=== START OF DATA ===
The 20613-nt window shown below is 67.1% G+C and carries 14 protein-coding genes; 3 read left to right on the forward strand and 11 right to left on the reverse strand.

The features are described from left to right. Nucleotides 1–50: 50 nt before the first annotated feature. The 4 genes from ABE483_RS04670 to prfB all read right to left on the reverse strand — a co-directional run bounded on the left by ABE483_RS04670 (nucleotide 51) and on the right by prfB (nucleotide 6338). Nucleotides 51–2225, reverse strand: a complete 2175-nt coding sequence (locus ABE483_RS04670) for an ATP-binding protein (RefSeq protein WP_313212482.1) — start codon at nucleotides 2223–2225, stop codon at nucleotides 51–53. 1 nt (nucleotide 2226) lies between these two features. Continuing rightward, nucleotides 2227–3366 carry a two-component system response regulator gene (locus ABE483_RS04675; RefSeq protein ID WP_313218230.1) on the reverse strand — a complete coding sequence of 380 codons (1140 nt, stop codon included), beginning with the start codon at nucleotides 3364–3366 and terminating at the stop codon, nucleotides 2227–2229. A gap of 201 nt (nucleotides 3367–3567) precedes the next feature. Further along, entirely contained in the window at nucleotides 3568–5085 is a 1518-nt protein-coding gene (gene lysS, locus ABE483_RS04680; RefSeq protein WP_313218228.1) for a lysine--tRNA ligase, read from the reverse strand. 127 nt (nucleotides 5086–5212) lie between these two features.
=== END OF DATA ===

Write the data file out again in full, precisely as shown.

The 20613-nt window shown below is 67.1% G+C and carries 14 protein-coding genes; 3 read left to right on the forward strand and 11 right to left on the reverse strand.

The features are described from left to right. Nucleotides 1–50: 50 nt before the first annotated feature. The 4 genes from ABE483_RS04670 to prfB all read right to left on the reverse strand — a co-directional run bounded on the left by ABE483_RS04670 (nucleotide 51) and on the right by prfB (nucleotide 6338). Nucleotides 51–2225, reverse strand: a complete 2175-nt coding sequence (locus ABE483_RS04670) for an ATP-binding protein (RefSeq protein WP_313212482.1) — start codon at nucleotides 2223–2225, stop codon at nucleotides 51–53. 1 nt (nucleotide 2226) lies between these two features. Continuing rightward, nucleotides 2227–3366 carry a two-component system response regulator gene (locus ABE483_RS04675; RefSeq protein ID WP_313218230.1) on the reverse strand — a complete coding sequence of 380 codons (1140 nt, stop codon included), beginning with the start codon at nucleotides 3364–3366 and terminating at the stop codon, nucleotides 2227–2229. A gap of 201 nt (nucleotides 3367–3567) precedes the next feature. Further along, entirely contained in the window at nucleotides 3568–5085 is a 1518-nt protein-coding gene (gene lysS, locus ABE483_RS04680; RefSeq protein WP_313218228.1) for a lysine--tRNA ligase, read from the reverse strand. 127 nt (nucleotides 5086–5212) lie between these two features.